select punctuation tips from the chicago manual of style
The definitions below and answers to all punctuation queries can be found in the Chicago Manual.
An ellipsis is three spaced periods ( . . . ) that take the place of unnecessary portions of a quotation. Ellipses have spaces before and after and appear together on the same line.
"Boston College confers more than 4,000 degrees annually . . . through nine schools and colleges," said Smith.
If at the end of a sentence, end the sentence with a period, then add the ellipsis.
"Boston College confers more than 4,000 degrees annually. . . . The University is one of the oldest Jesuit, Catholic universities in the United States," said Smith.
One or two em dashes (—) highlight an explanatory element in a sentence. There are no spaces before or after the em dash.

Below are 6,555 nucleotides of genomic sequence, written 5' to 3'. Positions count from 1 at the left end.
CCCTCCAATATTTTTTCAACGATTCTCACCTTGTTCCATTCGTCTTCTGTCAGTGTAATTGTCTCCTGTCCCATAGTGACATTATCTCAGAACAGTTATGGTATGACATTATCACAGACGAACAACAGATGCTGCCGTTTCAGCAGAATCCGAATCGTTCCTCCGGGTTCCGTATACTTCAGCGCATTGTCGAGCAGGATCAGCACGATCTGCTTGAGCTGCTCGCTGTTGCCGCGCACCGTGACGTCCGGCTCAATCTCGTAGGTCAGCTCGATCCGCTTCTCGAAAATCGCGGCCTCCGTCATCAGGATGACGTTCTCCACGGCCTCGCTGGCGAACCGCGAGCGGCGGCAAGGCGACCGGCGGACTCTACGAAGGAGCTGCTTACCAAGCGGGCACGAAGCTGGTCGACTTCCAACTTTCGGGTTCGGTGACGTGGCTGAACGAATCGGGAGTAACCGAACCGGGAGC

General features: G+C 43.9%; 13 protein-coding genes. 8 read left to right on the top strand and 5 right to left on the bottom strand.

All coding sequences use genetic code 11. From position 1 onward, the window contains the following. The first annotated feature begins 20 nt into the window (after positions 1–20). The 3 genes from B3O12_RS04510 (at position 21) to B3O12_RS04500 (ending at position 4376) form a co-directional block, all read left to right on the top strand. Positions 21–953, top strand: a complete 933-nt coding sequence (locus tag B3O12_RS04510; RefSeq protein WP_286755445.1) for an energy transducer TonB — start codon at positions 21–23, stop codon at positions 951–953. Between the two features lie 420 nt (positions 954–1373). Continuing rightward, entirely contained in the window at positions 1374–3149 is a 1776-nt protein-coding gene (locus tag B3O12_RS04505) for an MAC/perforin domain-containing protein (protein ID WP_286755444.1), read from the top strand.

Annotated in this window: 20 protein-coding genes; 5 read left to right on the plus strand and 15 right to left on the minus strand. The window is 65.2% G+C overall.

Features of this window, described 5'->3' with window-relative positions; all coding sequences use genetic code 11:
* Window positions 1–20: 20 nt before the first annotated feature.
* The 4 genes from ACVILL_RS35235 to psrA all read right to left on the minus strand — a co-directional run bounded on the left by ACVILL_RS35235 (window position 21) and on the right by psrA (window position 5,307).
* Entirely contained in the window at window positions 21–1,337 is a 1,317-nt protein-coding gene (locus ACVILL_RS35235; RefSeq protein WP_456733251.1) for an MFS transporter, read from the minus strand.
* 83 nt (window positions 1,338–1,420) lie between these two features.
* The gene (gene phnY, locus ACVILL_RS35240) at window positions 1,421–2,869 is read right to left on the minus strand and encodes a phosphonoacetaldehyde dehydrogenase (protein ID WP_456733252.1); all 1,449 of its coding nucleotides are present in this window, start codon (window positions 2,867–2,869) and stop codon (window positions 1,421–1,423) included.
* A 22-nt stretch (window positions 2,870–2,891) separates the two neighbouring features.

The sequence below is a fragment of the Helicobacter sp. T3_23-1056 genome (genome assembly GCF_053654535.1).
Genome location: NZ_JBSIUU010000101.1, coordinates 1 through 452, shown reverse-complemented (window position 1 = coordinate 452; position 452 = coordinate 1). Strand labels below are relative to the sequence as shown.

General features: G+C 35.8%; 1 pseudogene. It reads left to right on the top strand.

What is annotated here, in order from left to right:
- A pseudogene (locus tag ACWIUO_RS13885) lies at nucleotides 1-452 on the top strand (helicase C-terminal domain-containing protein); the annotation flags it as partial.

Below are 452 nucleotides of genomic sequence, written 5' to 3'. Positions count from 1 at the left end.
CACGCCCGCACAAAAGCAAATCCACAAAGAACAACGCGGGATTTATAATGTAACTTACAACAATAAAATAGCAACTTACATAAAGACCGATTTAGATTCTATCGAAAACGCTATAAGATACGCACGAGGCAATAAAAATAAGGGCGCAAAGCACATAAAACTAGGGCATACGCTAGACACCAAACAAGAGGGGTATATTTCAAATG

The Business Advisory Council—of which Smith is a member—advises the dean, faculty, and students.
An en dash (–) connects numbers and signifies up to and including the last number. If using the word from with the first part of the range, the word to (not an en dash) should precede the second part of the range.
Either: Boston College was located in the South End for its first 50 years, 1863–1913.
Or: Boston College was located in the South End from 1863 to 1913.
When listing start to end times, use an en dash
Hyphens (-) should be used with all phone numbers